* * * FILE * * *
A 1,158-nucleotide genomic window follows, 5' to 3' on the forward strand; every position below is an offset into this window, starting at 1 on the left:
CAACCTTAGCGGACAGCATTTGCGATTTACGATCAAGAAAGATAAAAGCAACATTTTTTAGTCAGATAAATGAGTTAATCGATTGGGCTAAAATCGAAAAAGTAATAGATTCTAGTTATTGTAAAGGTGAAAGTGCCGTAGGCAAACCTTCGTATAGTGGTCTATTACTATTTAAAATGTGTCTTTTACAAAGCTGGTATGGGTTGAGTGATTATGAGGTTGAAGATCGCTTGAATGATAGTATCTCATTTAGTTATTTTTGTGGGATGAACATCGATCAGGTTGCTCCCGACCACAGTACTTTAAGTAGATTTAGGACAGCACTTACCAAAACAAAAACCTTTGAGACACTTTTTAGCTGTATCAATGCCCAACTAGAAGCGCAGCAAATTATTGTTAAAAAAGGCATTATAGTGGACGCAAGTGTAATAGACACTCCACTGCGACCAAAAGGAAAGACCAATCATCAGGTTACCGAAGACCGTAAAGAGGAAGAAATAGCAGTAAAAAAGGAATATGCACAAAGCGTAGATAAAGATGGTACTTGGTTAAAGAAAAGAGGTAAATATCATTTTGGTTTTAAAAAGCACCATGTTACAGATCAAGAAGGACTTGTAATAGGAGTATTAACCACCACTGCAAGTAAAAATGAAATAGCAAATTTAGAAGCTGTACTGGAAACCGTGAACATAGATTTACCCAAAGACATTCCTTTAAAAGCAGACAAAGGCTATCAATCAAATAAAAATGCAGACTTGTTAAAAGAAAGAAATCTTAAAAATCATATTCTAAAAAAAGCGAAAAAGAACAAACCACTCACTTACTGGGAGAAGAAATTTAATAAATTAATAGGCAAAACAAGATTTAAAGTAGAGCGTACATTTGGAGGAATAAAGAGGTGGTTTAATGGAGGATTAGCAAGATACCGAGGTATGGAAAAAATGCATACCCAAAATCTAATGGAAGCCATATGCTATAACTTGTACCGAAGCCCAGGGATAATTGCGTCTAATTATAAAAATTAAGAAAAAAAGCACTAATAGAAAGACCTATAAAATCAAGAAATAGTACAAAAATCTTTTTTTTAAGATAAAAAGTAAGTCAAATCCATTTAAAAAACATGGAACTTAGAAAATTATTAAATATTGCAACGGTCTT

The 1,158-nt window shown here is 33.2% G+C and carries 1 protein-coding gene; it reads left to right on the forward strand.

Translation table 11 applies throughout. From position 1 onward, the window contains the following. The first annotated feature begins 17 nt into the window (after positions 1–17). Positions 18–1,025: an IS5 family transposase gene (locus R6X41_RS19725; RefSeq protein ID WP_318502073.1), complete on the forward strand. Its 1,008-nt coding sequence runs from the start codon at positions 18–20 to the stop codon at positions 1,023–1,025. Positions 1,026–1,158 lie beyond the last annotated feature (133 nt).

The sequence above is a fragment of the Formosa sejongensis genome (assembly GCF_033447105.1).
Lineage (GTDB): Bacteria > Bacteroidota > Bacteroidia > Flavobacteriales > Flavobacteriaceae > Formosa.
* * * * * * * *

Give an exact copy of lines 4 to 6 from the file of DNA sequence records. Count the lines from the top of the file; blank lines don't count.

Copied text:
Translation table 11 applies throughout. From position 1 onward, the window contains the following. The first annotated feature begins 17 nt into the window (after positions 1–17). Positions 18–1,025: an IS5 family transposase gene (locus R6X41_RS19725; RefSeq protein ID WP_318502073.1), complete on the forward strand. Its 1,008-nt coding sequence runs from the start codon at positions 18–20 to the stop codon at positions 1,023–1,025. Positions 1,026–1,158 lie beyond the last annotated feature (133 nt).

The sequence above is a fragment of the Formosa sejongensis genome (assembly GCF_033447105.1).
Lineage (GTDB): Bacteria > Bacteroidota > Bacteroidia > Flavobacteriales > Flavobacteriaceae > Formosa.